HARLINGEN – Just about two weeks ago, friends and family gathered in the Wesley United Methodist Church parking lot. They were adorned in yellow T-shirts and carried signs supporting their friend and classmate Nick Peters.
And there, they slurped on some tropical snow cones as a way to help raise funds for Nick and his family to continue their family battle against cancer.
This morning, in Houston, the 17-year-old lost his 7-year fight with the disease.
“Around 2:19 a.m., Heaven gained another angel,” his parents wrote on Facebook announcing Nick’s death. “While we are sad and wish he was with us, we know he is the lucky one because he gets to be with Jesus.”
Nick, who was a Harlingen High School student, had been battling leukemia since 2009, when he was 10.
He had relapsed twice and the second time promoted a need for a bone marrow transplant in 2015.
His sister was a perfect match.
Nick and his mother Judi moved to Houston at that time and when the complications occurred, father Jeff joined in August.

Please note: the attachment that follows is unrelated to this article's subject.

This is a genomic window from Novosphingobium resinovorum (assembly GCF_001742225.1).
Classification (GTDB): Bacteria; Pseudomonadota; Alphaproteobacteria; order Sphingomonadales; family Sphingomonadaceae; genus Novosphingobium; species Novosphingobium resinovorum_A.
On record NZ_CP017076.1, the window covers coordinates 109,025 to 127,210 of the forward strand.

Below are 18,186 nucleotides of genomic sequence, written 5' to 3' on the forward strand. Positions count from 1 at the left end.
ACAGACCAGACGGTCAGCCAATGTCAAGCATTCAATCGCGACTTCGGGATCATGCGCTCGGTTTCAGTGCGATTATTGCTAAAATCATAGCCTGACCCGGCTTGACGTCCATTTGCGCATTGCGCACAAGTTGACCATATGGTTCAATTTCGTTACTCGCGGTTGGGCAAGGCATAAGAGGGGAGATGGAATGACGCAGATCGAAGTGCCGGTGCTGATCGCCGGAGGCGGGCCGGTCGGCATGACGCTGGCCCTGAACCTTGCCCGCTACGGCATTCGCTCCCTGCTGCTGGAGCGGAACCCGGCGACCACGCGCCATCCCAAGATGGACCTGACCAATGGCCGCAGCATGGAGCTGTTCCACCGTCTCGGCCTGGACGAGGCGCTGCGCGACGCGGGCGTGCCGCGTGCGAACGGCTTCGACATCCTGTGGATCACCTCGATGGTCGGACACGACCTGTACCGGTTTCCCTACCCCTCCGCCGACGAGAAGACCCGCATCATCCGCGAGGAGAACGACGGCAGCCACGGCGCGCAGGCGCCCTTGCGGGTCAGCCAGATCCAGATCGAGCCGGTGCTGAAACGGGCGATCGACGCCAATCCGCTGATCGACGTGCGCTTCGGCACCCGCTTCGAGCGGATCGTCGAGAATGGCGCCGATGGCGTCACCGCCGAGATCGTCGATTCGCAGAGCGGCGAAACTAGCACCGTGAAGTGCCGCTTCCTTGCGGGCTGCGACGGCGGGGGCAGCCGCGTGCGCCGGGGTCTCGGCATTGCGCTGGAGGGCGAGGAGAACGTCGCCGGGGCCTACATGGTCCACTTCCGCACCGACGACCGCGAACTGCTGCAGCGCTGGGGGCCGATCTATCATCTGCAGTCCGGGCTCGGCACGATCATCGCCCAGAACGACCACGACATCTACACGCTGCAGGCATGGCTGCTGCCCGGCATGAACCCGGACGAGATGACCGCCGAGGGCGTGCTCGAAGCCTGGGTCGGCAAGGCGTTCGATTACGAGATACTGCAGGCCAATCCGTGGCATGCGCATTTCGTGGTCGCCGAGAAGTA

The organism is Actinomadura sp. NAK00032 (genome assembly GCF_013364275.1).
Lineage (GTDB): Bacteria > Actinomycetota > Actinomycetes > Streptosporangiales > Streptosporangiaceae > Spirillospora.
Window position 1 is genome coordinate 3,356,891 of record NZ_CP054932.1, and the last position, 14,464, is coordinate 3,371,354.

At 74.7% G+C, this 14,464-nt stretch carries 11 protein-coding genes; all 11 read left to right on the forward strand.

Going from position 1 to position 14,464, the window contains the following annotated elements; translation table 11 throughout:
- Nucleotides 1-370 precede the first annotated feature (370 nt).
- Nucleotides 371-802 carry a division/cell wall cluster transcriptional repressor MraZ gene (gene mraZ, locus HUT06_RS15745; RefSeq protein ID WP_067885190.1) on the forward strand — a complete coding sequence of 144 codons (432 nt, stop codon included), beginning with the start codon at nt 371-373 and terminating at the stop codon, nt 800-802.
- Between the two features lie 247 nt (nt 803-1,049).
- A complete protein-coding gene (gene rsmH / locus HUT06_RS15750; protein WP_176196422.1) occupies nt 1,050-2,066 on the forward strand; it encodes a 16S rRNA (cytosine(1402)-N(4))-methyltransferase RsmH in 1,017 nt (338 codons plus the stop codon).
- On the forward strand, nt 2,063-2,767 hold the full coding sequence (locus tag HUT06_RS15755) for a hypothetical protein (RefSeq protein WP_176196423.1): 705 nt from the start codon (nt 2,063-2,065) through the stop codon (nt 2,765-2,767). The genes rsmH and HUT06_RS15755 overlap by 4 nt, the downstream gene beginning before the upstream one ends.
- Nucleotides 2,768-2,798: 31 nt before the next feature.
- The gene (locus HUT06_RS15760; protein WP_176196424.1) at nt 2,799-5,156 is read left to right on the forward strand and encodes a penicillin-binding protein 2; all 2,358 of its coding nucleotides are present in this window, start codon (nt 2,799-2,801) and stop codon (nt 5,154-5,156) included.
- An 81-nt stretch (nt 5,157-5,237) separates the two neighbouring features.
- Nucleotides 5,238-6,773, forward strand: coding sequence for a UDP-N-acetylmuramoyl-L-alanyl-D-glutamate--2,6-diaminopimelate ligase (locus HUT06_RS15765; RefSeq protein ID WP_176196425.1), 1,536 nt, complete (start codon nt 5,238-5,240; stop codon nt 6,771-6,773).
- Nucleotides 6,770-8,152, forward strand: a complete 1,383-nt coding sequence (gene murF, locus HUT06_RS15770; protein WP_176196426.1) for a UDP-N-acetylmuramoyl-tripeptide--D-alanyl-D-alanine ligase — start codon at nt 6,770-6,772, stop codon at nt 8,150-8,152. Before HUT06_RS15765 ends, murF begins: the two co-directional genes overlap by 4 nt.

The transplant was soon after and he was supposed to stay in Houston for 100 days.
But, he was readmitted on July 3. On Aug. 2, he had multiple complications that continued to plague Nick.
While some days seemed better than others, it was a roller coaster ride for Judi and Jeff. On Sept. 27, his family stated he was “doing great considering.”
The next day, Sunday, his parents suggested things were holding steady with his heart rate and respiratory rates.
But, he soon took a turn for the worse
And, on Sept. 30, day 168 of the family’s saga after the bone marrow transplant, the ending seemed near for the teen according to a Facebook post by his parents.
“Today we heard the words no parent should have to hear, ‘We’ve done all we can.’”
Nick appeared ready for whatever was ahead of him.
“About a month ago, he told us he would be going home in October and he is truly home now,” Judi and Jeff stated on Facebook doday. “Thank you for all your support during this difficult time.”
A celebration of life will be held at a later date, according to his family.
43 – Children diagnosed with cancer every day
15,700 – kids each year diagnosed with cancer
1 in 8 – Will not survive
6 – Average age of children diagnosed
60 percent – Of those who survive cancer suffer late effects such as infertility, heart failure and secondary cancers
375,000 – Adult survivors of children’s cancer in the U.S.